Book Review: A Dark and Secret Place by Jen Williams

How would you feel if you found out your mother was friends with a serial killer?

Goodreads Blurb

A Dark and Secret Place by Jen Williams

When prodigal daughter Heather Evans returns to her family home after her mother’s baffling suicide, she makes an alarming discovery–stacks and stacks of carefully preserved letters from notorious serial killer Michael Reave. The “Red Wolf,” as he was dubbed by the press, has been in prison for over twenty years, serving a life sentence for the gruesome and ritualistic murders of several women across the country, although he has always protested his innocence. The police have had no reason to listen, yet Heather isn’t the only one to have cause to re-examine the murders. The body of a young woman has just been found, dismembered and placed inside a tree, the corpse planted with flowers. Just as the Red Wolf once did.

What did Heather’s mother know? Why did she kill herself? And with the monstrous Red Wolf safely locked inside a maximum security prison, who is stalking young women now? Teaming up with DI Ben Parker, Heather hopes to get some answers for herself and for the newest victims of this depraved murderer. Yet to do that, she must speak to Michael Reave herself, and expose herself to truths she may not be ready to face. Something dark is walking in the woods, and it knows her all too well.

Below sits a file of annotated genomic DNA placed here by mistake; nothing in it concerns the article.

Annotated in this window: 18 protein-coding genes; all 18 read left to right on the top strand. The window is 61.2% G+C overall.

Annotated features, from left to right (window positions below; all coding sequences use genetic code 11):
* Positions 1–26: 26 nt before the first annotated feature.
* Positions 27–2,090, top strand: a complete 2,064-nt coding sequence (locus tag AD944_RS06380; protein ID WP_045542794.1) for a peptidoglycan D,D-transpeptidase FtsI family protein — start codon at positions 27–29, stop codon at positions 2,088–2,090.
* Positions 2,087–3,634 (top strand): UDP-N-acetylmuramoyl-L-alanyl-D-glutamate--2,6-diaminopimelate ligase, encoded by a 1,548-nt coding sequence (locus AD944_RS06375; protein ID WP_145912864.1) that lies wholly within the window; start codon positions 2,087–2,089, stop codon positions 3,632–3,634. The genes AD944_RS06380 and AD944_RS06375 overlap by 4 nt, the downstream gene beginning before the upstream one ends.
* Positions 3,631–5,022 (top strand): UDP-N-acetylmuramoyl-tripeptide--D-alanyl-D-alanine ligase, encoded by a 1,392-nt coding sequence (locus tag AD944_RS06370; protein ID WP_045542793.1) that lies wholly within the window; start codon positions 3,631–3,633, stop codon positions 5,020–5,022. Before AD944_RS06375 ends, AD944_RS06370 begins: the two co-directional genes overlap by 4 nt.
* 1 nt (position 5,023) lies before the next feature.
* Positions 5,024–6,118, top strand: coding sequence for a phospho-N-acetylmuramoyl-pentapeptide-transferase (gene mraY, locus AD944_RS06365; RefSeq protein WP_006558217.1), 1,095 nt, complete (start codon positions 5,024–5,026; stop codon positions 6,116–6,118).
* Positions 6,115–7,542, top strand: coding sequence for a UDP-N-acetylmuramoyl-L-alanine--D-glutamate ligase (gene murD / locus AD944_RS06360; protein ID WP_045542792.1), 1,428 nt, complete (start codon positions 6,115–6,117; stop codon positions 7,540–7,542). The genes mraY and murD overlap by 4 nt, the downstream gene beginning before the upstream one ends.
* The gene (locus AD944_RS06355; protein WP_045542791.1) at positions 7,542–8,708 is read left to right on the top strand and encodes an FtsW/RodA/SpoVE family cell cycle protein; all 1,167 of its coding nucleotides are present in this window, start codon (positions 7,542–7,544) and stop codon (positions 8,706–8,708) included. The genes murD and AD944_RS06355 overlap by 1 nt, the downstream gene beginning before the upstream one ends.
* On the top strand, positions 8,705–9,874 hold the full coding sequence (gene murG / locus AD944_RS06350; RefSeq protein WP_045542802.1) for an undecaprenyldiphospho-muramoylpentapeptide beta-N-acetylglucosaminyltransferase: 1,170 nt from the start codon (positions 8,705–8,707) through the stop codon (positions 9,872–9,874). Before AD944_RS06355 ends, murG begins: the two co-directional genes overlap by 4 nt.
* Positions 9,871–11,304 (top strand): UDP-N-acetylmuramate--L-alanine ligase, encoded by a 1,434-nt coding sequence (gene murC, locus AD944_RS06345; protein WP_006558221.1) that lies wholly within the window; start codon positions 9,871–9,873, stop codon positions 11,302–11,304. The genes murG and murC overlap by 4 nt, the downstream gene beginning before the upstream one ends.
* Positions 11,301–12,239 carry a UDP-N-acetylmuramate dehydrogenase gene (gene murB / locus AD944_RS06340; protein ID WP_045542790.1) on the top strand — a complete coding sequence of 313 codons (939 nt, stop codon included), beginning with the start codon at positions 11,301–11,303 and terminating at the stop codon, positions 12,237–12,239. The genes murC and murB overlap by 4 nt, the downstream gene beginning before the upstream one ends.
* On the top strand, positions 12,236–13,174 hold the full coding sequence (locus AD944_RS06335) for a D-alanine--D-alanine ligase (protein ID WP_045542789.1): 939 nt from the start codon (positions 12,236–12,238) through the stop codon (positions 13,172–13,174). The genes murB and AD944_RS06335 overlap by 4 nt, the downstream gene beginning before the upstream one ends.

A Dark and Secret Place Book Cover


For me, the highlight of A Dark and Secret Place is the fact that it was different from any other book I’ve read previously. Not just the mother/serial killer friendship aspect but how both those characters weren’t written in the stereotypical fashion. Michael Reave and Heather’s mother were also the most interesting characters. They were key to the plot but also had a good backstory and development journey. Considering the heavy focus the author also puts on Heather, I would have expected her character to be unravelled a bit more, and a stronger backstory outlining her relationship with her mother would have made this a much stronger book.

While I enjoyed A Dark and Secret Place overall, there were areas, besides the characters, where I would have appreciated a bit more. For example, more vivid descriptions and more detail in areas. For a book about murder, I was surprised that the scenes with the victims weren’t more fleshed out. However, despite the book having some areas I felt were lacking, the more I read the more invested I became in the plot, and I found the ending to be tied up neatly.

Sounds intriguing? Pick up your copy of A Dark and Secret Place here.

I was provided with a free copy of this book via Netgalley in exchange for an honest review.

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